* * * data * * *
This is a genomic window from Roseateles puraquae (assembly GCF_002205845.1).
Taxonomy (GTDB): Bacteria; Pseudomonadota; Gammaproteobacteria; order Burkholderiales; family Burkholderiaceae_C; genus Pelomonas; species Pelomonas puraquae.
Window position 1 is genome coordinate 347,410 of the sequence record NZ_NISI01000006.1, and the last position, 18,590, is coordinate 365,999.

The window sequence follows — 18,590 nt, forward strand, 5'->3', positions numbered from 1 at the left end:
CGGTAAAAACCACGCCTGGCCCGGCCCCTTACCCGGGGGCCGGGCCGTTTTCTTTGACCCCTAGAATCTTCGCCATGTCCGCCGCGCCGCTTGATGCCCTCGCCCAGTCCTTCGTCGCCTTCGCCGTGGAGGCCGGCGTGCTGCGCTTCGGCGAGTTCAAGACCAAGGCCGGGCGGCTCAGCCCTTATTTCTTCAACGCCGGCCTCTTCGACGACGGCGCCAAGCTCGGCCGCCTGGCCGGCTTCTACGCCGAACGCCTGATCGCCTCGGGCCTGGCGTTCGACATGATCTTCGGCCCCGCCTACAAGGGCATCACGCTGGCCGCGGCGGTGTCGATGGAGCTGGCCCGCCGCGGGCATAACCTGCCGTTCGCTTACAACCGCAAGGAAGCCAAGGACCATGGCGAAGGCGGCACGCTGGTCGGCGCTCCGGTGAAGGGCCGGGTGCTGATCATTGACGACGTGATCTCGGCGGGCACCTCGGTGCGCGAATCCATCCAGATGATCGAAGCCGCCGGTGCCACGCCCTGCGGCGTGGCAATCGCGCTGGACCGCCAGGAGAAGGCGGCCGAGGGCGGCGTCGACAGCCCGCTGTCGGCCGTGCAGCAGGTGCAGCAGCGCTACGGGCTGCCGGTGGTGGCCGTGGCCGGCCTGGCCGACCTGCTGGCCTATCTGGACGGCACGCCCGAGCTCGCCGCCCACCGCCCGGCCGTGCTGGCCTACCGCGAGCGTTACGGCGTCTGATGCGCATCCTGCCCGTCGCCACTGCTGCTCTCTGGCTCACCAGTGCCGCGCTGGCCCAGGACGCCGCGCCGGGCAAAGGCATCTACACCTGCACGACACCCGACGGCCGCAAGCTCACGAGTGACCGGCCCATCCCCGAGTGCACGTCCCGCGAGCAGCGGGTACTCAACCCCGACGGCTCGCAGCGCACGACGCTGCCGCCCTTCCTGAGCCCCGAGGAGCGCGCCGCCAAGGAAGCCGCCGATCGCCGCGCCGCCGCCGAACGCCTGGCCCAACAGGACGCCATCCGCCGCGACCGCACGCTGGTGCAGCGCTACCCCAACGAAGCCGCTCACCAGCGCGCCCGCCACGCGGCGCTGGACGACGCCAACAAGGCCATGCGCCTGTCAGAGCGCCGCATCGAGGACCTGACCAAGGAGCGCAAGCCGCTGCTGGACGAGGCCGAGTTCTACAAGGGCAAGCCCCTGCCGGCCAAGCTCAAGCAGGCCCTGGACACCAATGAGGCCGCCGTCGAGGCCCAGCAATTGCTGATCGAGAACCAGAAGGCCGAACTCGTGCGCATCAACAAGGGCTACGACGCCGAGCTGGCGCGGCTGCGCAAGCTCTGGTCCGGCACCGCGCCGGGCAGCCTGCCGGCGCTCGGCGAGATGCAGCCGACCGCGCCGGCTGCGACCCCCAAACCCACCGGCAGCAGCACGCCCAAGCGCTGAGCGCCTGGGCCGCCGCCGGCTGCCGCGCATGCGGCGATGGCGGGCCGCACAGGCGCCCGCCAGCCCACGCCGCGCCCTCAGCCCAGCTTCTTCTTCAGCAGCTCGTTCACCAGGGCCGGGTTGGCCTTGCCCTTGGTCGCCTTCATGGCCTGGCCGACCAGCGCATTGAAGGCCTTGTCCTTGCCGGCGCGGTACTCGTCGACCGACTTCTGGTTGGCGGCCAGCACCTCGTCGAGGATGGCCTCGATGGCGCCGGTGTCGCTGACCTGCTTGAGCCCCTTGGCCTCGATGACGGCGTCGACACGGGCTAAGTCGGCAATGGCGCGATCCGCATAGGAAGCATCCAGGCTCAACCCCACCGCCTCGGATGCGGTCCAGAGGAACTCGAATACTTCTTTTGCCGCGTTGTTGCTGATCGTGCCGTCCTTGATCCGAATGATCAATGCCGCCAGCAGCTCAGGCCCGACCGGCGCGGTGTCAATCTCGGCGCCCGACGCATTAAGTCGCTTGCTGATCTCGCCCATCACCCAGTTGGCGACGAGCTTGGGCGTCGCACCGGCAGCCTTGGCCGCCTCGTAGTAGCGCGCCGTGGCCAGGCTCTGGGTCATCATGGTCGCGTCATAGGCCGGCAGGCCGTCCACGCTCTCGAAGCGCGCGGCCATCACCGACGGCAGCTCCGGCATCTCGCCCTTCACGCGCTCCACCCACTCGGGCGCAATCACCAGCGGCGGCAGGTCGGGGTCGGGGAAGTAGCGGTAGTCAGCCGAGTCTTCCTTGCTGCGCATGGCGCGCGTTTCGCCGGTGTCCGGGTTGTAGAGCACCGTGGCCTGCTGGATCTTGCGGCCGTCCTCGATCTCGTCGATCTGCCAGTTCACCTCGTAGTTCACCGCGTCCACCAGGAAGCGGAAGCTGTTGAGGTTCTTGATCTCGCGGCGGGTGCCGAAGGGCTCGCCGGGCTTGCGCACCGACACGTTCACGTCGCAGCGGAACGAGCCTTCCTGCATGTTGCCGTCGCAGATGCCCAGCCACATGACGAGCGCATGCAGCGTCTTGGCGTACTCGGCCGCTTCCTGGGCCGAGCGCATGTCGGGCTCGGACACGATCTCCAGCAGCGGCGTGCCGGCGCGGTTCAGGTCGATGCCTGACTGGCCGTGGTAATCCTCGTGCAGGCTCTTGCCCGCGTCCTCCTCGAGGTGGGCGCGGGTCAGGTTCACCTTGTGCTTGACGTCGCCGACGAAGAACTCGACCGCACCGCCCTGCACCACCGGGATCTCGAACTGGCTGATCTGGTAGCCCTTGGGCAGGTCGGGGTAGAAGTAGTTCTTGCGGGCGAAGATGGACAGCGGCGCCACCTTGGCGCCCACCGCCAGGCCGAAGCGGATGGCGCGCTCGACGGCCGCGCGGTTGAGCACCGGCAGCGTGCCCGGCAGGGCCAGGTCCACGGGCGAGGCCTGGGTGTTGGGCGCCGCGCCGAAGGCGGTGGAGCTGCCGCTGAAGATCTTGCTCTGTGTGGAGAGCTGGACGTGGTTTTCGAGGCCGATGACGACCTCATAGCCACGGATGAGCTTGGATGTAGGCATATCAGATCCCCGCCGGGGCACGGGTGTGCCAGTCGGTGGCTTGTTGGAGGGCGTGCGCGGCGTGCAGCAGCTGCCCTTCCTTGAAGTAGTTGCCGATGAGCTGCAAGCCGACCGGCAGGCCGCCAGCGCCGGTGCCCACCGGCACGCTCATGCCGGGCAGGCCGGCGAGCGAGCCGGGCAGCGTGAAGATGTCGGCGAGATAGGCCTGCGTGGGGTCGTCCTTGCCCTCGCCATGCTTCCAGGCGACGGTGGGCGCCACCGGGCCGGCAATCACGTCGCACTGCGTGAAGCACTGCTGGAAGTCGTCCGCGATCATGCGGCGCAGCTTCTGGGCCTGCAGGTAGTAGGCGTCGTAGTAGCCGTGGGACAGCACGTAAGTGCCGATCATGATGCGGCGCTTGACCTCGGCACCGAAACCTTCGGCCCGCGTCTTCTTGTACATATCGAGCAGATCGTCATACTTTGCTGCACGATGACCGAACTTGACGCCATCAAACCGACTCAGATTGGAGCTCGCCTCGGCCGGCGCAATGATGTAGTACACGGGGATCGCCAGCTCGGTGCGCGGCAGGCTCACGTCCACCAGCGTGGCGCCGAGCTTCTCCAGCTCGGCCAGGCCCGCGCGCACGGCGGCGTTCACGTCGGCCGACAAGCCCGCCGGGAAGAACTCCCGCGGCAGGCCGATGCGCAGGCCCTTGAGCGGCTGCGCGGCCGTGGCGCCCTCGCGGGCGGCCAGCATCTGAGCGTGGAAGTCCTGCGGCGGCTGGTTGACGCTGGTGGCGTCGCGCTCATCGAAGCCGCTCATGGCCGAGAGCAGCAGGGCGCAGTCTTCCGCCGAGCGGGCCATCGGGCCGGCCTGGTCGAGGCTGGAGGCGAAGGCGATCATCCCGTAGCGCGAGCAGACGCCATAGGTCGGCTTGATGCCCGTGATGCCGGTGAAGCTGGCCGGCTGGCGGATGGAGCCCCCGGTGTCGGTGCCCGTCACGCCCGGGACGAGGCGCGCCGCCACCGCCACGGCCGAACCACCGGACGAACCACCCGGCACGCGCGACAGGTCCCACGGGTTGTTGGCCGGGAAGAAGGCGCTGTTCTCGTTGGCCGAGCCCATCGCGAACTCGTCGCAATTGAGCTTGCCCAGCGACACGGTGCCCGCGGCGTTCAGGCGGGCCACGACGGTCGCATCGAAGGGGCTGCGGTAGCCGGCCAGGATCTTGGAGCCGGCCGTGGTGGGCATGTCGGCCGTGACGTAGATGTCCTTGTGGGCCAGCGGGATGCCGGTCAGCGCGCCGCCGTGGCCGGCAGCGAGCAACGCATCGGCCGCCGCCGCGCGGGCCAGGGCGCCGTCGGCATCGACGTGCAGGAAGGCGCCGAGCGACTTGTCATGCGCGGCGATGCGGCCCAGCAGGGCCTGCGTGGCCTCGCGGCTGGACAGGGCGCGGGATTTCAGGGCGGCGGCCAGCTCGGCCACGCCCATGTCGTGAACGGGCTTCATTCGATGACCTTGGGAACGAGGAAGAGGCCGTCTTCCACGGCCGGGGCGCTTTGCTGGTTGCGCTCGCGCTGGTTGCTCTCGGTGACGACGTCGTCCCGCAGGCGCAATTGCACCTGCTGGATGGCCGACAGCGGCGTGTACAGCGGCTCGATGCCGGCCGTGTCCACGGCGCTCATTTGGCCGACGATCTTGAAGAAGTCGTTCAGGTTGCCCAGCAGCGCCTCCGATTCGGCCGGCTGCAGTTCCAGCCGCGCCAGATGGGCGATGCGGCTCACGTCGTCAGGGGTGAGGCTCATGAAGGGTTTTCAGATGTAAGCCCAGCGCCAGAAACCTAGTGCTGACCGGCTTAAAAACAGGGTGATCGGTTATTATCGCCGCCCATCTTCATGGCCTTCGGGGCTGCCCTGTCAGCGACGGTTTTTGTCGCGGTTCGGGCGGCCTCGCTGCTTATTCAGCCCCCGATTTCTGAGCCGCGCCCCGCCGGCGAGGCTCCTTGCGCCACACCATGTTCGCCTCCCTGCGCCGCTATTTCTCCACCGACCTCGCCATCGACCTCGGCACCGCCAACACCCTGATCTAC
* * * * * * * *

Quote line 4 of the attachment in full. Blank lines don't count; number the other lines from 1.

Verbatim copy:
The window sequence follows — 18,590 nt, forward strand, 5'->3', positions numbered from 1 at the left end: